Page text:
Content & Photos © Bill Schmoker unless noted otherwise. Thanks for visiting- drop me a comment!

Sunday, September 23, 2007

Hunter as hunted

I watched part of a neat little drama in my Longmont, Colorado back yard yesterday. While I didn't see the opening act, my attention was drawn to movement on a flagstone pathway underfoot. Stooping over, I saw a small black wasp dragging a spider along backwards. I spooked the wasp and it flew away, but when I backed off it returned to claim its trophy and continue to drag it along the pathway.

I ran inside to get my camera, and by the time I got back outdoors it took me a while to re-find the wasp & hapless spider- the wasp was making quick progress. It was hard to snap pics because it moved so fast, and when I got in too close the wasp would drop the spider and run or fly off. Luckily, it kept coming back to its victem, and eventually it dragged it up and over a low retaining wall.

It left the spider along the wall and began enlarging a burrow in the sandy substrate under my flagstone patio. I had noticed these burrows and sandy spoil piles near my grill but didn't know what was doing the digging. Well, now I know. I looked into the situation and I think I found an apt description of these wasps here: http://www.museums.org.za/bio/spiderweb/predator.htm
Belonging to the family Pompilidae, these spider-hunting wasps immobilize their prey with a sting, drag them to their burrow, and lay an egg in the spider. The hatched larva consumes the spider and then pupates in a protective cocoon to wait out the winter. Vicious world, isn't it?

If anyone knows more about these wasps (in general, or this specific one) I'd love to hear from you.

I also made a little video that shows the digging behavior and the spider transport & burial. Somehow I decided to add a little soundtrack and narrative, too- procrastinating more serious work, I guess. Enjoy-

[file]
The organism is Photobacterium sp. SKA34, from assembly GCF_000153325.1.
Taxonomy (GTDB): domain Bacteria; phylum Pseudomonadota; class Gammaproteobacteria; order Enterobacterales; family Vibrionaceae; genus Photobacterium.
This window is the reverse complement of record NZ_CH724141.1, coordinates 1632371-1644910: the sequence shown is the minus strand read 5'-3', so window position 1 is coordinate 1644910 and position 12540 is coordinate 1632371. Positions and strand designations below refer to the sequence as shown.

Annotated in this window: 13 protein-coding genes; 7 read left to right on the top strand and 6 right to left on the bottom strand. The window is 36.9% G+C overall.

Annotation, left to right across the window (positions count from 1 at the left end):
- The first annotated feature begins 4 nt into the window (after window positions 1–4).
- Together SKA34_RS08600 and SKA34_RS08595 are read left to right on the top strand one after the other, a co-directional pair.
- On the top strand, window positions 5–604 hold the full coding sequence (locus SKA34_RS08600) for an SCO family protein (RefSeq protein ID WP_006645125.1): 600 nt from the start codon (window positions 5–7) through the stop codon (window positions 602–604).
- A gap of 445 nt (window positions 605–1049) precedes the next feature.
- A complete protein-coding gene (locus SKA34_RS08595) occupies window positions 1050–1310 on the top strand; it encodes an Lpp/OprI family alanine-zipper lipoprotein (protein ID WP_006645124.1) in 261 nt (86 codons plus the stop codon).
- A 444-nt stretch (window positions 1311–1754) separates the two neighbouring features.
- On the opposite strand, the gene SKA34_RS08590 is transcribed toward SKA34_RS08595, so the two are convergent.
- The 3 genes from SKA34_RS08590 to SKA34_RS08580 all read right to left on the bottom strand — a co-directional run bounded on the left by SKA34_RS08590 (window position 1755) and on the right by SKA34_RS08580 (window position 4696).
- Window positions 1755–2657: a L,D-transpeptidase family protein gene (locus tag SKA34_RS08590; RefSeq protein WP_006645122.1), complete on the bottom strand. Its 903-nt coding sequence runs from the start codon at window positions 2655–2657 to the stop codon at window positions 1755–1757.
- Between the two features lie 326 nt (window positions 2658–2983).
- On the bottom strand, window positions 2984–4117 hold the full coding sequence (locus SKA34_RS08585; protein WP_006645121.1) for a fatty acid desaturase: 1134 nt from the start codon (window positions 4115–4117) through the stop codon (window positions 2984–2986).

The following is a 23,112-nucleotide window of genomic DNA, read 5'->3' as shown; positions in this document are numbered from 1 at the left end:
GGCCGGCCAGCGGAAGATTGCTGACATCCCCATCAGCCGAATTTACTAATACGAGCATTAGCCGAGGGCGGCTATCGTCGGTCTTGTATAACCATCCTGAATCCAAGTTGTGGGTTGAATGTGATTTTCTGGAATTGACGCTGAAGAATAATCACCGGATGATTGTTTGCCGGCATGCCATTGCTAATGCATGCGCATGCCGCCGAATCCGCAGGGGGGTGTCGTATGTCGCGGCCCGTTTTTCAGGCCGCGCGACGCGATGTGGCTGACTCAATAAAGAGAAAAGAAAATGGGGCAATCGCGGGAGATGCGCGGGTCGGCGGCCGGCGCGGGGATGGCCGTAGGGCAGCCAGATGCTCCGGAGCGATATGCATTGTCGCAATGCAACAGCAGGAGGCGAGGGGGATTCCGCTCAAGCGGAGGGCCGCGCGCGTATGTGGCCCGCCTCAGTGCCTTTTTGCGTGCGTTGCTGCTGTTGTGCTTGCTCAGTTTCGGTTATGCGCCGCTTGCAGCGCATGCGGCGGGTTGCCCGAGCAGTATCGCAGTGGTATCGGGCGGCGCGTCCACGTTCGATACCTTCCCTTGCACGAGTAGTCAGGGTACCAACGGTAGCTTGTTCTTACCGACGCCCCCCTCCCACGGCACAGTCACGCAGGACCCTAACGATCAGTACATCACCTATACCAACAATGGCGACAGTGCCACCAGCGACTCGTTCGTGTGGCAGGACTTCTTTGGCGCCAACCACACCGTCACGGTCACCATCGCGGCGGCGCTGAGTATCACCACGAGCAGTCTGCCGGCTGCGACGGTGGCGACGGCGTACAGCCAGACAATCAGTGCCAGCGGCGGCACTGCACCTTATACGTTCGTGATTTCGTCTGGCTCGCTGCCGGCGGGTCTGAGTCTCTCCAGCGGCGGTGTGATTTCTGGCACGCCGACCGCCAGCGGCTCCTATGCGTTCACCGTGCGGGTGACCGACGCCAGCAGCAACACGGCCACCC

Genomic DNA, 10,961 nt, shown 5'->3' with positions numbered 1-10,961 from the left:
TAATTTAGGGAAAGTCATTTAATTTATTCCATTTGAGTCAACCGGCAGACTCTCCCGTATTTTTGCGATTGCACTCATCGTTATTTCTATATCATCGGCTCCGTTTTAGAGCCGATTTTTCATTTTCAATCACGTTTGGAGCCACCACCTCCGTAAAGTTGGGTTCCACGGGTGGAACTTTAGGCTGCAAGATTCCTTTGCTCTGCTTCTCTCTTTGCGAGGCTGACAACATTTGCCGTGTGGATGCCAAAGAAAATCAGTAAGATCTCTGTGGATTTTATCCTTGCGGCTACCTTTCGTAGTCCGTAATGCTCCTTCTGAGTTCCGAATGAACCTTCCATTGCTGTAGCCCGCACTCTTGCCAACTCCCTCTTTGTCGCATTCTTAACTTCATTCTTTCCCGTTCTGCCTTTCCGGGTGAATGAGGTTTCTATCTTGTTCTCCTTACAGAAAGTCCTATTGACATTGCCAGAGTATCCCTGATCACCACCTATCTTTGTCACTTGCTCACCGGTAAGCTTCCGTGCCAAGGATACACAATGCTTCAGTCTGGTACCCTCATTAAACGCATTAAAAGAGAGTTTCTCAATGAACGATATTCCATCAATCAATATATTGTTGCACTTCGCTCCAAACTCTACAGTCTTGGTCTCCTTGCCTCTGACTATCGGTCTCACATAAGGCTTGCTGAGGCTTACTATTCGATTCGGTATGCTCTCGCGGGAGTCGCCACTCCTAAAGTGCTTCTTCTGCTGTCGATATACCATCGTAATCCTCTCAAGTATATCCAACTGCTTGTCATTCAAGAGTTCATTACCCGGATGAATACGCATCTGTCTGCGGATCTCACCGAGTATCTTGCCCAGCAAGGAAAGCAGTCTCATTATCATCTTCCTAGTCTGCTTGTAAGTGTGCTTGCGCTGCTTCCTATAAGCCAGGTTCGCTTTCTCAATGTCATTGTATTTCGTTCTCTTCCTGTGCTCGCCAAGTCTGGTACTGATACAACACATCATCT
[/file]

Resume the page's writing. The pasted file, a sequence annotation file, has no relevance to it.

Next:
5 comments:

Michael H. said...

Nice little video clip. Don't dismiss the possibility that it's of the genus Chalybion, or of the family Sphecidae. The image looks a lot like Chalybion zimmermani which I observed in Indiana back in the 70's (though they burrowed into rotting wood). Don't know what you have in CO. Check out http://animaldiversity.ummz.umich.edu/site/accounts/classification/Chalybion.html

Patrick Belardo said...

Too cool. I can't believe how fast they dig. It reminds me of the Thread-waisted Wasps here in NJ. They usually stuff the hole with a big, juicy caterpillar though.

Corey said...

Love the soundtrack and the commentary. It's amazing how much occurs all around us that we would miss if we weren't paying attention.

katiebug123456 said...

All cool. that was so cool you sod see me bab.

Margie Joy said...

Bill,

Down here in the Pueblo area we have tarantula hawks, large black wasps with wonderful orange wings. Found some pix and a movie like yours at
http://www.desertusa.com/mag01/sep/papr/thawk.html

and another photo at

http://www.durangonaturestudies.org/articles/080804.htm

They are really gorgeous but I understand they pack a pretty mean sting. I've also seen other predatory wasps carrying caterpillars and stuffing them into holes in the ground, but I have never seen one actually digging the hole like yours.

Margie Joy, Pueblo West